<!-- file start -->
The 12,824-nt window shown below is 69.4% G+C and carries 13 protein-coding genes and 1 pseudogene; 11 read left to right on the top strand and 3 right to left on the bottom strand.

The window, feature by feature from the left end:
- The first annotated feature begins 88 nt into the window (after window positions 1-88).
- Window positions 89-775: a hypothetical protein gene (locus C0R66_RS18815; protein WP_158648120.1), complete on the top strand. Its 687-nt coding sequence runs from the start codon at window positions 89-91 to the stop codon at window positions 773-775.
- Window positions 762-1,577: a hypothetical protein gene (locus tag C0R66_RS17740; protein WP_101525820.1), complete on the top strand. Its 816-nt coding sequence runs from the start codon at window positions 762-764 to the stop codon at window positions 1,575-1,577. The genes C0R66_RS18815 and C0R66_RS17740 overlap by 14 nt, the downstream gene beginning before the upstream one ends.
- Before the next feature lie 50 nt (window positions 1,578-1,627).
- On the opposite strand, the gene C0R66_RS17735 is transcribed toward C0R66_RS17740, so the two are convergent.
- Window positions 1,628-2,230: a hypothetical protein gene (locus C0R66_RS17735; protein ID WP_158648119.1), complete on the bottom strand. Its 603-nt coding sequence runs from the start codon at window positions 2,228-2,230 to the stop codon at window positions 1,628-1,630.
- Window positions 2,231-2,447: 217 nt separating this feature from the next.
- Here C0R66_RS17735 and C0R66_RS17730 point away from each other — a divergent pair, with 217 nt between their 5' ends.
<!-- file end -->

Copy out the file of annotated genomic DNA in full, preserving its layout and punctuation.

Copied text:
The 12,824-nt window shown below is 69.4% G+C and carries 13 protein-coding genes and 1 pseudogene; 11 read left to right on the top strand and 3 right to left on the bottom strand.

The window, feature by feature from the left end:
- The first annotated feature begins 88 nt into the window (after window positions 1-88).
- Window positions 89-775: a hypothetical protein gene (locus C0R66_RS18815; protein WP_158648120.1), complete on the top strand. Its 687-nt coding sequence runs from the start codon at window positions 89-91 to the stop codon at window positions 773-775.
- Window positions 762-1,577: a hypothetical protein gene (locus tag C0R66_RS17740; protein WP_101525820.1), complete on the top strand. Its 816-nt coding sequence runs from the start codon at window positions 762-764 to the stop codon at window positions 1,575-1,577. The genes C0R66_RS18815 and C0R66_RS17740 overlap by 14 nt, the downstream gene beginning before the upstream one ends.
- Before the next feature lie 50 nt (window positions 1,578-1,627).
- On the opposite strand, the gene C0R66_RS17735 is transcribed toward C0R66_RS17740, so the two are convergent.
- Window positions 1,628-2,230: a hypothetical protein gene (locus C0R66_RS17735; protein ID WP_158648119.1), complete on the bottom strand. Its 603-nt coding sequence runs from the start codon at window positions 2,228-2,230 to the stop codon at window positions 1,628-1,630.
- Window positions 2,231-2,447: 217 nt separating this feature from the next.
- Here C0R66_RS17735 and C0R66_RS17730 point away from each other — a divergent pair, with 217 nt between their 5' ends.